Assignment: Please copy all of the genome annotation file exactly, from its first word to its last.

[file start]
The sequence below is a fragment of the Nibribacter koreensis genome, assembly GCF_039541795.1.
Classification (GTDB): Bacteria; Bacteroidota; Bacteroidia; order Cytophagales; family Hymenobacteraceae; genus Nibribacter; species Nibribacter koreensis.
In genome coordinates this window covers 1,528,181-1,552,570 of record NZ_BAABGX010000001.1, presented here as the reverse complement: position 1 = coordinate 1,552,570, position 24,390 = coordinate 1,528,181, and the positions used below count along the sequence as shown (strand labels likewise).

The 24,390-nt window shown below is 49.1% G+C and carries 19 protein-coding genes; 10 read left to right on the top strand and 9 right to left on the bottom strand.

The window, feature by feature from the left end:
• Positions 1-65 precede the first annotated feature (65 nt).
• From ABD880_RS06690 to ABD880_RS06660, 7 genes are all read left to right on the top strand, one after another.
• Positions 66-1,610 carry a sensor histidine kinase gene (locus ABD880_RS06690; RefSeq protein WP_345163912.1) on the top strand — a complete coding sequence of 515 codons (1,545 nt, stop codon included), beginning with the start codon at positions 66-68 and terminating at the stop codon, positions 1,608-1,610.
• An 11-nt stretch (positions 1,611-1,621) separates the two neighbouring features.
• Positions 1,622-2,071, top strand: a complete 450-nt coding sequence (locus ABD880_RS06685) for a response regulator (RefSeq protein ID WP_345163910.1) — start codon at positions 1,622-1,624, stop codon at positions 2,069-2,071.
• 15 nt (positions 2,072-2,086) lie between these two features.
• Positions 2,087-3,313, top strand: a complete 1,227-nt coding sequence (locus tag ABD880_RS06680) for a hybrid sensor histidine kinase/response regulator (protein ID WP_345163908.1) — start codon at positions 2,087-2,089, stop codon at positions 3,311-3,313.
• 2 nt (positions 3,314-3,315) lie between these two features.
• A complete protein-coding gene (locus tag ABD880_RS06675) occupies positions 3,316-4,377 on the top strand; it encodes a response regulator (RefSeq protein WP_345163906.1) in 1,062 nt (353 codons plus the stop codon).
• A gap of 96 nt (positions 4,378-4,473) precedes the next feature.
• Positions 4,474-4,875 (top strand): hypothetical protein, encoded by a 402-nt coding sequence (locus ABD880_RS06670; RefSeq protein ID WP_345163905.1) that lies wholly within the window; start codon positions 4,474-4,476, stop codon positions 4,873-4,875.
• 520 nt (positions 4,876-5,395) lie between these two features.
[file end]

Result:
The sequence below is a fragment of the Nibribacter koreensis genome, assembly GCF_039541795.1.
Classification (GTDB): Bacteria; Bacteroidota; Bacteroidia; order Cytophagales; family Hymenobacteraceae; genus Nibribacter; species Nibribacter koreensis.
In genome coordinates this window covers 1,528,181-1,552,570 of record NZ_BAABGX010000001.1, presented here as the reverse complement: position 1 = coordinate 1,552,570, position 24,390 = coordinate 1,528,181, and the positions used below count along the sequence as shown (strand labels likewise).

The 24,390-nt window shown below is 49.1% G+C and carries 19 protein-coding genes; 10 read left to right on the top strand and 9 right to left on the bottom strand.

The window, feature by feature from the left end:
• Positions 1-65 precede the first annotated feature (65 nt).
• From ABD880_RS06690 to ABD880_RS06660, 7 genes are all read left to right on the top strand, one after another.
• Positions 66-1,610 carry a sensor histidine kinase gene (locus ABD880_RS06690; RefSeq protein WP_345163912.1) on the top strand — a complete coding sequence of 515 codons (1,545 nt, stop codon included), beginning with the start codon at positions 66-68 and terminating at the stop codon, positions 1,608-1,610.
• An 11-nt stretch (positions 1,611-1,621) separates the two neighbouring features.
• Positions 1,622-2,071, top strand: a complete 450-nt coding sequence (locus ABD880_RS06685) for a response regulator (RefSeq protein ID WP_345163910.1) — start codon at positions 1,622-1,624, stop codon at positions 2,069-2,071.
• 15 nt (positions 2,072-2,086) lie between these two features.
• Positions 2,087-3,313, top strand: a complete 1,227-nt coding sequence (locus tag ABD880_RS06680) for a hybrid sensor histidine kinase/response regulator (protein ID WP_345163908.1) — start codon at positions 2,087-2,089, stop codon at positions 3,311-3,313.
• 2 nt (positions 3,314-3,315) lie between these two features.
• A complete protein-coding gene (locus tag ABD880_RS06675) occupies positions 3,316-4,377 on the top strand; it encodes a response regulator (RefSeq protein WP_345163906.1) in 1,062 nt (353 codons plus the stop codon).
• A gap of 96 nt (positions 4,378-4,473) precedes the next feature.
• Positions 4,474-4,875 (top strand): hypothetical protein, encoded by a 402-nt coding sequence (locus ABD880_RS06670; RefSeq protein ID WP_345163905.1) that lies wholly within the window; start codon positions 4,474-4,476, stop codon positions 4,873-4,875.
• 520 nt (positions 4,876-5,395) lie between these two features.